The 5.04 million square miles of ice in the Arctic was 525,000 square miles below the 1981-to-2010 ice cover average, making it the lowest January total in satellite records, according to the US National Snow and Ice Data Center (NSIDC).
Combined with low levels in the Antarctic, global sea ice amounted to a record low for any first month of the year, the organisation concluded.
The news comes just days after researchers from the University of Colorado Boulder said the rate at which sea levels are rising was increasing every year, driven mostly by accelerated melting in Greenland and Antarctica.
The NSIDC, a respected authority on the Earth’s frozen regions, which researches and analyses snow, glaciers and ice sheets among other features, said that ice in the Arctic Ocean hit “a new record low” at both the start and end of last month.
In an online post, the group said: “January of 2018 began and ended with satellite-era record lows in Arctic sea ice extent, resulting in a new record low for the month. Combined with low ice extent in the Antarctic, global sea ice extent is also at a record low.”
It said the Arctic experienced a week of record low daily ice totals at the start of the month, with the January average beating 2017 for a new record low.
“Ice grew through the month at near-average rates, and in the middle of the month daily extents were higher than for 2017,” the report went on. “However, by the end of January, extent was again tracking below 2017.”
Nature, not humans, could be cause of up to 50% of Arctic sea ice loss
Scientists place more importance on monthly average figures, which smooth out temporary weather effects.
However, the organisation’s chief, Mark Serreze, said he was more worried than ever because ice shrinkage was now starting to happen all year round – in winter as well as in September, the warmest month – which is a recent phenomenon.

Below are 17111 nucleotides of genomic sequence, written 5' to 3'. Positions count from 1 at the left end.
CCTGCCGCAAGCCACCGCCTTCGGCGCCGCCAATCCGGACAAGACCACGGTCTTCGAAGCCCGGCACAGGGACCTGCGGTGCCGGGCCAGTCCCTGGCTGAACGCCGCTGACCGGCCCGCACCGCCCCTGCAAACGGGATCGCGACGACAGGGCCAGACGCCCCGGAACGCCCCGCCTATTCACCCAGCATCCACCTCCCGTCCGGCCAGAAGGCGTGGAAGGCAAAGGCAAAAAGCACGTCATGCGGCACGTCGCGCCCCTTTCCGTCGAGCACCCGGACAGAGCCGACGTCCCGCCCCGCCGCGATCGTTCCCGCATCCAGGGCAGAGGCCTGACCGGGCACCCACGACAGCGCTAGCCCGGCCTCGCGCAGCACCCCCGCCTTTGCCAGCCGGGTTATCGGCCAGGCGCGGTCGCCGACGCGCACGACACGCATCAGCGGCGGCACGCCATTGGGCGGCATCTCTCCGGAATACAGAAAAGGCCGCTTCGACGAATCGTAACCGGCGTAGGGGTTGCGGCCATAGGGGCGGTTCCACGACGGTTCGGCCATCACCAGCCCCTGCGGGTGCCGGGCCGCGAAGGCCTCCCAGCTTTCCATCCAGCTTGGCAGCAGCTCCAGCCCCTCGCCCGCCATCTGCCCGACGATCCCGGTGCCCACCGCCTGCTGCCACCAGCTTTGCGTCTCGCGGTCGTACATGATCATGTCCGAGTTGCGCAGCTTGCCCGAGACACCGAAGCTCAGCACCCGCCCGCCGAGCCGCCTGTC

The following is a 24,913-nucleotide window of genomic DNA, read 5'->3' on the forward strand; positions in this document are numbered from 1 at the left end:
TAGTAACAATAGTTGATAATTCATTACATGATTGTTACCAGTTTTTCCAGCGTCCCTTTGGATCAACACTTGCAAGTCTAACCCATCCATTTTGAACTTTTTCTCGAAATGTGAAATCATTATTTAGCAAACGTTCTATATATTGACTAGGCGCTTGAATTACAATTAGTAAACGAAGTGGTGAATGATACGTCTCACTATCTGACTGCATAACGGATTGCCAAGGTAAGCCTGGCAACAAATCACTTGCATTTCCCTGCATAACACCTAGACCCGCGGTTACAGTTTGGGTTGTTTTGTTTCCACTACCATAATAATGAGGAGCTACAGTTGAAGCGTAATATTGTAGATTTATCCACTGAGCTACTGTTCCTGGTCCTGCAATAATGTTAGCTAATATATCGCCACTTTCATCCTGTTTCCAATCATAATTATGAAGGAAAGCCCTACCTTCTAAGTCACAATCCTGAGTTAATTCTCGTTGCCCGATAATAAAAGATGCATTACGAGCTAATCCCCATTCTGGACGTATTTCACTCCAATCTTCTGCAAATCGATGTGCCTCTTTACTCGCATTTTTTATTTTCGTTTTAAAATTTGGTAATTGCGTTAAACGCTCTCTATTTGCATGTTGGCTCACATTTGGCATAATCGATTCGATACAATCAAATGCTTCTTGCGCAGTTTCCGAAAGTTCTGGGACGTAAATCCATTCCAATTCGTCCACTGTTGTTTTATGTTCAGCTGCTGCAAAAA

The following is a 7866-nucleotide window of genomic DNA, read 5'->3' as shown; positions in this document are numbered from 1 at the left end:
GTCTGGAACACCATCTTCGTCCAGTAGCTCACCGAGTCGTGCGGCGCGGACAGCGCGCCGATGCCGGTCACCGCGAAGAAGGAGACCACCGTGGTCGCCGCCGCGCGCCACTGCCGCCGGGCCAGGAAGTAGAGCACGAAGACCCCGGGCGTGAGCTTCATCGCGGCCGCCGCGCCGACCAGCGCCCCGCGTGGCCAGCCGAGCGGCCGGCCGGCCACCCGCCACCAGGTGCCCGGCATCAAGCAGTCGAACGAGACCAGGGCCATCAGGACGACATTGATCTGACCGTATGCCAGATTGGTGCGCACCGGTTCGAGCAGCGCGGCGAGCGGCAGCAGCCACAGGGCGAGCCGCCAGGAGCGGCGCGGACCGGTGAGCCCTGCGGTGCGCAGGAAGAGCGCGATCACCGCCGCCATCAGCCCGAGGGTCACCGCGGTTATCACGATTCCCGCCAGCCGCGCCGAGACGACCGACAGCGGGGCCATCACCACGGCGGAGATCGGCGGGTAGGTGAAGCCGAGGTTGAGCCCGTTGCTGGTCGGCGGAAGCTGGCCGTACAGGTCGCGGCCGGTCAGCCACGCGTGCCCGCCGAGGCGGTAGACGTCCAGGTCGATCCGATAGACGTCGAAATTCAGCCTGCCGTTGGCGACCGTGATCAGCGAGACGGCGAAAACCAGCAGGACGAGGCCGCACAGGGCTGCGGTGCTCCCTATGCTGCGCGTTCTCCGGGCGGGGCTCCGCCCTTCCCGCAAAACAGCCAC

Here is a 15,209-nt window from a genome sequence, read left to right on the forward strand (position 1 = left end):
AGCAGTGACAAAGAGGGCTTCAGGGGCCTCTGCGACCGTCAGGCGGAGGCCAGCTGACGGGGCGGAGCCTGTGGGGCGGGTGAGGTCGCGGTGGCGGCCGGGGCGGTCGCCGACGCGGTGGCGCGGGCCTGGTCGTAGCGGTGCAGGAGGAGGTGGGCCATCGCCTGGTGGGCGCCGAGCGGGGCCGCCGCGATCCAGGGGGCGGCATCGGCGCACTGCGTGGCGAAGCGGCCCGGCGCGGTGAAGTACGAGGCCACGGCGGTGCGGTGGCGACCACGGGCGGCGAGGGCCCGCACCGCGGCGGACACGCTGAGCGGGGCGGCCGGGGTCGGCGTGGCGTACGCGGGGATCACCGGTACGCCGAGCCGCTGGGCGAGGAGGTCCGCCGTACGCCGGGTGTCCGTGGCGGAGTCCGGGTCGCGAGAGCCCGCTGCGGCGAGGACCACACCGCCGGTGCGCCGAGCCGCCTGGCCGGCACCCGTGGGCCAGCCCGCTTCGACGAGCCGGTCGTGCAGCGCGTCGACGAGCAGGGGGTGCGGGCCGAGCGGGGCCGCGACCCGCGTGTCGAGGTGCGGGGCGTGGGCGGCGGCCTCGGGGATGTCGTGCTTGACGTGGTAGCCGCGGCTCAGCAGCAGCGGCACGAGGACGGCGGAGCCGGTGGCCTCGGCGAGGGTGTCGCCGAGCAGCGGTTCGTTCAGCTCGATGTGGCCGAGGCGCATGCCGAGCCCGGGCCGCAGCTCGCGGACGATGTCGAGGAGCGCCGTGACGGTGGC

Ingrid Onarheim, of the University of Bergen and Bjerknes Centre for Climate Research, said: “We are losing sea ice in all seasons now.”
And climate scientist Zack Labe of Cornell University said the data for 2018 so far suggested the decline was consistent with the long-term trend.
The rate of decline for January was 18,400 square miles a year, or 3.3 per cent a decade, NSIDC figures showed.
“The pattern seen in previous months continued, with below-average extent in the Barents and Kara Seas, as well as within the Bering Sea,” the report added.
The experts said this year’s data suggested the situation in the Antarctic was also worrying. “In the southern hemisphere, after January 11 sea ice began tracking low, leading to a January average extent that was the second-lowest on record. The lowest extent for this time of year was in 2017,” the NSIDC report said.
At the end of last year the US National Oceanic and Atmospheric Administration agency reported that the Arctic had “reached a new normal” of air temperatures warming at double the rate of global air temperature rises, with the region showing “no signs of returning to reliably frozen region of recent past decades”.
It said there were “pronounced decade-long declines in cover and extent of sea ice and winter snow cover”, and that ”Arctic paleo-reconstructions which extend back millions of years indicate the magnitude and pace of 21st-century sea ice decline and surface ocean warming is unprecedented in at least the last 1,500 years and likely much longer”.
Sea ice cover continued to be relatively young and thin, while older, thicker ice comprised only 21 per cent of the ice cover in 2017 against 45 per cent in 1985.
Scientists say melting sea ice matters because it feeds back into a vicious circle of climate change and rising temperatures. It also damages ecosystems and wildlife from walruses to polar bears, and threatens to drive mass migration away from low-lying countries.
Ms Onarheim said: “If we want to keep the ice cover, we have to reduce the carbon dioxide emissions. The faster we emit the CO2, the faster we will lose the sea ice.”
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